It was already evident from his placement in spring lineups that Nico Hoerner was the frontrunner to be the legit leadoff hitter the Cubs have sought since Dexter Fowler left. Among many disparate factors, the lack of a true table-setter atop the order bears a significant portion of the blame for the Cubs’ failure to sustain the momentum of their title run. They quickly went from “You go, we go” to “He gone, we done” as a revolving door of hitters fizzled when trying to spark an offense that broke somewhere along the lines.
Hoerner isn’t an ideal candidate on paper because his low walk rate ensures his on-base percentage is predicated on a high batting average, though his offensive profile has plenty of promise. He struck out at just an 11% clip last season and showed enough pop to be dangerous, plus he stole 20 bases even before they were enlarged. He’s also a plus baserunner who can go first to third or score from second on singles with ease.
Beyond that, he’s taken a leadership role on the team by providing an example with his preparedness and the way he carries himself. Those qualities aren’t quite the same as getting on base and scoring runs, but they’re still important to a team still trying to suss out its identity.
“When I look at Nico, it’s about setting a tone for our group to start a game,” David Ross explained. “He’s as ready to go as anybody I’ve ever been around. Something about the way he plays sets a great tone for our team, so I like him starting things off.”
That’s as close as you’ll get to confirmation at this point, so I think it’s safe to say the job is Hoerner’s barring an unexpected change. I like that Ross has made the decision early in order to let Hoerner settle into the role and hone his plate approach. To wit, he has yet to take a walk through four games so far and he appears to be attacking early in counts. He doesn’t need to go all Miguel Vargas, but taking a few more pitches wouldn’t be a bad thing.
Miguel Vargas hasn't swung at a pitch all spring and everyone knows he isn't going to swing and he has 4 walks in 8 trips to the plate. pic.twitter.com/QpigxPctmr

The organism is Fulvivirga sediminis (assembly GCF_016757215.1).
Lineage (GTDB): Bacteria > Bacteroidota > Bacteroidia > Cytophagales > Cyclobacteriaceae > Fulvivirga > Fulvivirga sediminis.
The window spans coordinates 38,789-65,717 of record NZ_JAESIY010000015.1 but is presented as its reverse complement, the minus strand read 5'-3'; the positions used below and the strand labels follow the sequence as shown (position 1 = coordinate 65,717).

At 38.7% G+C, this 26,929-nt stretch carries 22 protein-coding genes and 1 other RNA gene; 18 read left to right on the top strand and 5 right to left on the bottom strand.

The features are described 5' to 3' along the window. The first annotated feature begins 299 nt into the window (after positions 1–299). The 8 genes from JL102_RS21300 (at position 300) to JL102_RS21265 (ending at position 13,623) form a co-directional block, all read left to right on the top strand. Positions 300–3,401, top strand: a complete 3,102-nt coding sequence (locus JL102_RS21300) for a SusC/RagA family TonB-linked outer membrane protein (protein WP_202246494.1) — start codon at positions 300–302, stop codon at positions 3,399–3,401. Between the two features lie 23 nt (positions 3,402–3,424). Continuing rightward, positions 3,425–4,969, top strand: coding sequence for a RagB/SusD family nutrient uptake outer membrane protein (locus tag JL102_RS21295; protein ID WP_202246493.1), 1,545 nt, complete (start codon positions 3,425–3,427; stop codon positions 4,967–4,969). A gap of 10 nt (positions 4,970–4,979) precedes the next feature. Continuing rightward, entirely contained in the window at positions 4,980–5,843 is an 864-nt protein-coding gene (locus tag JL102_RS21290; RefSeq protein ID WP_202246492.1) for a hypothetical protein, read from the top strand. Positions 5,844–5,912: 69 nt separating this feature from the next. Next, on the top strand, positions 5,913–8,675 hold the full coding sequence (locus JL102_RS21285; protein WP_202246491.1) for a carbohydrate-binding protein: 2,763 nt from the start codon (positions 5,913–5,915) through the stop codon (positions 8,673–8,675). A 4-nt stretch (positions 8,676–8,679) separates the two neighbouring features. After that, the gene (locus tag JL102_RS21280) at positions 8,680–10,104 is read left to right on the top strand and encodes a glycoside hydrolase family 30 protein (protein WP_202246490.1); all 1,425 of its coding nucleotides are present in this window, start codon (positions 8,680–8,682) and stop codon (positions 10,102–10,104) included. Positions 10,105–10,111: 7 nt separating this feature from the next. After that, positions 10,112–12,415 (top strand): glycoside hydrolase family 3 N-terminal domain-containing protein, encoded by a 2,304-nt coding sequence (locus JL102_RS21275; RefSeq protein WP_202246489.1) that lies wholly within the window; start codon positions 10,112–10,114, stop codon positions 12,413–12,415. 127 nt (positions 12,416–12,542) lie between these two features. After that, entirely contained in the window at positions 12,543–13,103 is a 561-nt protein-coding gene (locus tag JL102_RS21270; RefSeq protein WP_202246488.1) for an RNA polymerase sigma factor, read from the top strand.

— Codify (@CodifyBaseball) March 3, 2023
Then again, this Cubs team isn’t like those of the past that just needed to get runners on so they could mash multi-run homers. Having a more aggressive leadoff hitter setting up a lineup that can score via small ball could be very beneficial and might even produce more consistent results. Not that we can really judge much from games in which the starters exit early.
There are really two spots locked down so far, as Dansby Swanson will almost certainly be the No. 2 hitter. Ian Happ is likely going to bat third, so now it’s just a matter of determining where everyone slots in at cleanup on down. I’d love to see Cody Bellinger and his new/old swing in a big run-producing spot, then it’s probably Trey Mancini, whoever’s at DH, Eric Hosmer, Nick Madrigal, and either Tucker Barnhart or Yan Gomes.
I opted for Madrigal over Wisdom there because it really feels like the Cubs are intent on keeping that contact bat in the lineup as often as possible. Things will change when Seiya Suzuki is back as well, so this is all just a thought exercise for the time being. Speaking of which, I’m embarrassed to admit how many times I had to count through my hypothetical order before remembering the DH.
Anyway, Hoerner is the leadoff hitter and that sounds pretty good.